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Just like other writers, Sa Kandasamy left behind a vast collection of books when he died.
What will happen to the books of a writer’s personal collection after his death? In most cases, they will end up in stalls that sell second-hand books, if not immediately. The heirs of the writers may not be interested in maintaining a book, which according to them occupies a lot of space. There are exceptions, but the maintenance of books is not easy. A couple of days ago, K Saravanan, son of renowned Tamil writer Sa Kandasamy, donated more than 1200 books that his father maintained till he died in 2020 to the Roja Muthiah Research Library (RMRL) in Chennai.
There are two reasons that led Saravanan to donate his father’s books to the library. First, the books will be useful for readers and researchers and second, the collection will remain yet another contribution of Sa Kandasamy to the literary world. Saravanan also faced challenges in maintaining the books since his father’s death. “When my father was alive, we used to take all the books from the shelves and clean each one with care. This is a practice that everyone in our family has been following since my childhood. If you don’t maintain books properly, they will get damaged soon. My mother has been doing it since my father’s death, but she has shifted to Bengaluru now. So we thought of donating them to the library,” said Saravanan.
Sa Kandasamy himself wanted to donate his books to the RMRL when he was alive. Saravanan, his son, said a van from the library even reached their house to collect the books. But writers have their moods and he changed his mind, said Saravanan.
Sa Kandasamy himself wanted to donate his books to the RMRL when he was alive. Saravanan said a van from the library even reached their house to collect the books. “I think it was in 2018. My father decided to donate his books to RMRL but a second thought changed his mind. I don’t know why, as writers always undergo such mood shifts. My dad was not an exception. I knew he wanted his books to be part of a big library so that they will be useful for the needy,” he said, citing another reason behind donating the books to the library.
Like many writers, Sa Kandasamy maintained a collection of more than 1800 books. Starting from the copies of the out-of-print editions of the Sangam-era classics such as “Akananuru” and “Purananuru”, he maintained the works of most of the Tamil writers besides his favourites such as Jayakanthan and Ashokamitran.
Even though at least 1,200 books were donated to the RMRL, some 500 books and some paper clippings are left with the family. Saravanan said his mother wanted to keep those books, including the copies of all the works of Kandasamy, with her. “My father also used to maintain a fairly good collection of paper clippings. We are yet to decide on it,” said Saravanan, a leading producer of television serials.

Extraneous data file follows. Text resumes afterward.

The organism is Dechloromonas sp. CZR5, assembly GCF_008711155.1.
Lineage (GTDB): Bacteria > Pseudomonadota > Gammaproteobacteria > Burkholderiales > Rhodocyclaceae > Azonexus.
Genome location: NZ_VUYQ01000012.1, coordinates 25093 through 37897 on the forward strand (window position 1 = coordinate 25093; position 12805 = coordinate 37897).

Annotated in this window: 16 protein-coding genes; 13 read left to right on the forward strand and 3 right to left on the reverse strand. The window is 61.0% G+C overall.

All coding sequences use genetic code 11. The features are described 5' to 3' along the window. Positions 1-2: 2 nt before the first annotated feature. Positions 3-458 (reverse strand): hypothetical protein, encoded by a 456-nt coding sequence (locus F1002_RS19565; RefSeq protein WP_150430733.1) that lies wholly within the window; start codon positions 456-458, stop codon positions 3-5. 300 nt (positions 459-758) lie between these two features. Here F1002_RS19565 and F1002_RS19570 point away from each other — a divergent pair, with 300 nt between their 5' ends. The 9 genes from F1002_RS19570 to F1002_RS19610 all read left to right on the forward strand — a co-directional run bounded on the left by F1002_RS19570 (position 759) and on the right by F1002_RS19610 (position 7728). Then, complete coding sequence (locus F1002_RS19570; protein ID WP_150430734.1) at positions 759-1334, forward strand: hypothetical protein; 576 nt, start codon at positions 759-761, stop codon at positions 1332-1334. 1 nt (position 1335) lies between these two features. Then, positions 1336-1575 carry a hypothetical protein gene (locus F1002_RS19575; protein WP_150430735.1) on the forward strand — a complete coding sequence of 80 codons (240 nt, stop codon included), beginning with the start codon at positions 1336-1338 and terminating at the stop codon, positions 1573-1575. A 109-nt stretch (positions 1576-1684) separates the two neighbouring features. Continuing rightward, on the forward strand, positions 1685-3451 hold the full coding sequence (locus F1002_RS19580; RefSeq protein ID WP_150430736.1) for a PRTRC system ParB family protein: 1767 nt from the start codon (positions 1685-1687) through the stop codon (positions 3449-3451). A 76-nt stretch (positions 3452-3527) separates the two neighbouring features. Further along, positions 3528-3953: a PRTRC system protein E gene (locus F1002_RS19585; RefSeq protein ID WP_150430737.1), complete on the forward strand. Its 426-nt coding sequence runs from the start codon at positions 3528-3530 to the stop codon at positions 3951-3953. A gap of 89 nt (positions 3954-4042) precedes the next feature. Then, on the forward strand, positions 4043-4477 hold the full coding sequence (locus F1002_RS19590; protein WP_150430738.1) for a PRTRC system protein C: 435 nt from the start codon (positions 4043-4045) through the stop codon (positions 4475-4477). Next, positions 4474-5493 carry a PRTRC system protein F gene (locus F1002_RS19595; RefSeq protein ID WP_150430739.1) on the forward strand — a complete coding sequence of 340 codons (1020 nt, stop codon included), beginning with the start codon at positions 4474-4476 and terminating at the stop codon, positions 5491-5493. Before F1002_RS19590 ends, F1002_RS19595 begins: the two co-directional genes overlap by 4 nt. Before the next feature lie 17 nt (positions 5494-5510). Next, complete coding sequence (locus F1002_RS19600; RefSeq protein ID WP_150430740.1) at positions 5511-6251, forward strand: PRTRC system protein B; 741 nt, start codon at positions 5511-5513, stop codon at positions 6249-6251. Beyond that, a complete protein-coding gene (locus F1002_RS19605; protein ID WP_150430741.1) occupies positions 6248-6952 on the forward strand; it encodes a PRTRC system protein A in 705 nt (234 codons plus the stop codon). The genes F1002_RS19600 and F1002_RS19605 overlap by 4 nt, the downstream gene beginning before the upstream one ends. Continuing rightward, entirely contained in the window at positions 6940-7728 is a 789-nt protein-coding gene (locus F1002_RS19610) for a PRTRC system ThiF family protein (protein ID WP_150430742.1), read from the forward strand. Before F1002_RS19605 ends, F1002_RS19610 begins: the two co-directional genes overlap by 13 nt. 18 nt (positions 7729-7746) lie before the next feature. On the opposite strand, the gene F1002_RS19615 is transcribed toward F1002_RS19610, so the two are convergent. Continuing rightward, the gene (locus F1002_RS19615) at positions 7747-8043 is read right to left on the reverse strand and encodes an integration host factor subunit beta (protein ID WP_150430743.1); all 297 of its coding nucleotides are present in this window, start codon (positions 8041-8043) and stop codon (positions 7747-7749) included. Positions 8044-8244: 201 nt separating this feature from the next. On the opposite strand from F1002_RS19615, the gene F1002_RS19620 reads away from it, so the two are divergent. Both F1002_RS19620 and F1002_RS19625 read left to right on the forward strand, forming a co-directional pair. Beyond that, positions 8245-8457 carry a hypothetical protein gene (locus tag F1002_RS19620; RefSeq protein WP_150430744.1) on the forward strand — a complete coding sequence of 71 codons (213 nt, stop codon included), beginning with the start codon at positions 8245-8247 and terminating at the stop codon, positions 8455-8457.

Kandasamy (1940-2020) has written more than 15 books, which include novels, short stories and criticisms. “Visaranai Commission” won him the Sahitya Akademi award for the best Tamil novel in 1998. His documentary titled “Kaval Deivangal,” which was based on his studies on the south Indian terracotta, won the first prize at the Angino Film Festival held in Cyprus in 1989. Born in 1940 in Mayiladuthurai, Kandasamy started writing at an early age. Even though his novel “Visaranai Commission” won the Sahitya Akademi award, many believe that his first novel, “Saayavanam” is his best work. “Arumugasamiyin Adugal”, “Perum Mazhai Naatkal”, “Rambaiyum Naachiyaaryum” and “Thakkaiyin Meethu Naangu Kangal” are his other works. He died of a heart attack at a private hospital in Chennai while undergoing treatment there in 2020.
G Sundar, director of RMRL, said the personal book collection maintained by the writers is important and he was grateful to the family of Sa Kadasamy for donating the books to the library. Every writer has a character. Sundar said it would be easy for one to identify a writer through the books that he maintained. “I am yet to sort the books out. Once sorted out, we will display the books in a separate section. Each book will be entered in the catalogue as ‘Personal Collection of Sa Kandasamy donated by Saravanan’,’’ said Sundar.
Sundar said Tamil writer Ashokamitran had donated his personal collection of paper clippings that he maintained to the RMRL two years before he died in 2017. The RMRL maintains personal collections of writers and scholars like Mu Arunachalam, Iravatham Mahadevan, Champakalakshmi, Thanjai Prakash, Milton Singer, AK Ramanujan and Dennis Hudson. The library managed to get some personal collections of Tamil scholar TKC and poet Suratha a year ago.
Acquiring the personal collection, according to Sundar, is challenging. And the most difficult one he faced was to collect the personal works of Mu Arunachalam, who wrote significant works titled “An introduction to the history of Tamil literature” and “Musical Tradition of Tamilnadu”. “Six years ago, we received more than 10,000 books from the personal collections of Mu Arunachalam. But it took more than ten years for us to convince the family to get the collection, which is today the biggest personal collection in RMRL,” he said.
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